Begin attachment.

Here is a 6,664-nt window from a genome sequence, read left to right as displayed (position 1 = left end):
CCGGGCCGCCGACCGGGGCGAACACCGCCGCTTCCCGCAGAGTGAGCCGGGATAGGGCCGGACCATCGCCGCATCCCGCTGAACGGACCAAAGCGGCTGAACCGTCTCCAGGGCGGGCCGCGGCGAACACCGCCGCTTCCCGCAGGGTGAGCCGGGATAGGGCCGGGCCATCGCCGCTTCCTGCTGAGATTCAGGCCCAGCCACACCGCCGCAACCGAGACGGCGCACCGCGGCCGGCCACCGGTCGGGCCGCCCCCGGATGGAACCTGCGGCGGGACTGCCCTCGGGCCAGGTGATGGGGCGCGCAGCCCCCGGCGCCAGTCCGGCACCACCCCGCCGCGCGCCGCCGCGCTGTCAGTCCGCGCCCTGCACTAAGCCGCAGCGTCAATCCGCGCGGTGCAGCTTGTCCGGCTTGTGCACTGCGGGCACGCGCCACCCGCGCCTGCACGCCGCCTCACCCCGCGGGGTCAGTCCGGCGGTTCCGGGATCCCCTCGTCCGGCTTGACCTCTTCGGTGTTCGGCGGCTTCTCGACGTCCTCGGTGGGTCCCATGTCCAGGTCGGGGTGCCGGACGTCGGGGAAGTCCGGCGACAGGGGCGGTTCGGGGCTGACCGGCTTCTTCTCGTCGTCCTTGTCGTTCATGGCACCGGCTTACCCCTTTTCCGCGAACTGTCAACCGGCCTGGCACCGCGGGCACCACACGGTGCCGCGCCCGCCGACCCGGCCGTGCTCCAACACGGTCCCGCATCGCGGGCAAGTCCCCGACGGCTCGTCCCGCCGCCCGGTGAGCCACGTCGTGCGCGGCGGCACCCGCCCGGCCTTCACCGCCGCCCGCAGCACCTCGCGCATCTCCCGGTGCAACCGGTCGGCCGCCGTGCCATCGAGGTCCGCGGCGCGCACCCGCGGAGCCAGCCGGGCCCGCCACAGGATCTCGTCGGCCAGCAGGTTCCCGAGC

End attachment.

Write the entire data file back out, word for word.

Here is a 6,664-nt window from a genome sequence, read left to right as displayed (position 1 = left end):
CCGGGCCGCCGACCGGGGCGAACACCGCCGCTTCCCGCAGAGTGAGCCGGGATAGGGCCGGACCATCGCCGCATCCCGCTGAACGGACCAAAGCGGCTGAACCGTCTCCAGGGCGGGCCGCGGCGAACACCGCCGCTTCCCGCAGGGTGAGCCGGGATAGGGCCGGGCCATCGCCGCTTCCTGCTGAGATTCAGGCCCAGCCACACCGCCGCAACCGAGACGGCGCACCGCGGCCGGCCACCGGTCGGGCCGCCCCCGGATGGAACCTGCGGCGGGACTGCCCTCGGGCCAGGTGATGGGGCGCGCAGCCCCCGGCGCCAGTCCGGCACCACCCCGCCGCGCGCCGCCGCGCTGTCAGTCCGCGCCCTGCACTAAGCCGCAGCGTCAATCCGCGCGGTGCAGCTTGTCCGGCTTGTGCACTGCGGGCACGCGCCACCCGCGCCTGCACGCCGCCTCACCCCGCGGGGTCAGTCCGGCGGTTCCGGGATCCCCTCGTCCGGCTTGACCTCTTCGGTGTTCGGCGGCTTCTCGACGTCCTCGGTGGGTCCCATGTCCAGGTCGGGGTGCCGGACGTCGGGGAAGTCCGGCGACAGGGGCGGTTCGGGGCTGACCGGCTTCTTCTCGTCGTCCTTGTCGTTCATGGCACCGGCTTACCCCTTTTCCGCGAACTGTCAACCGGCCTGGCACCGCGGGCACCACACGGTGCCGCGCCCGCCGACCCGGCCGTGCTCCAACACGGTCCCGCATCGCGGGCAAGTCCCCGACGGCTCGTCCCGCCGCCCGGTGAGCCACGTCGTGCGCGGCGGCACCCGCCCGGCCTTCACCGCCGCCCGCAGCACCTCGCGCATCTCCCGGTGCAACCGGTCGGCCGCCGTGCCATCGAGGTCCGCGGCGCGCACCCGCGGAGCCAGCCGGGCCCGCCACAGGATCTCGTCGGCCAGCAGGTTCCCGAGC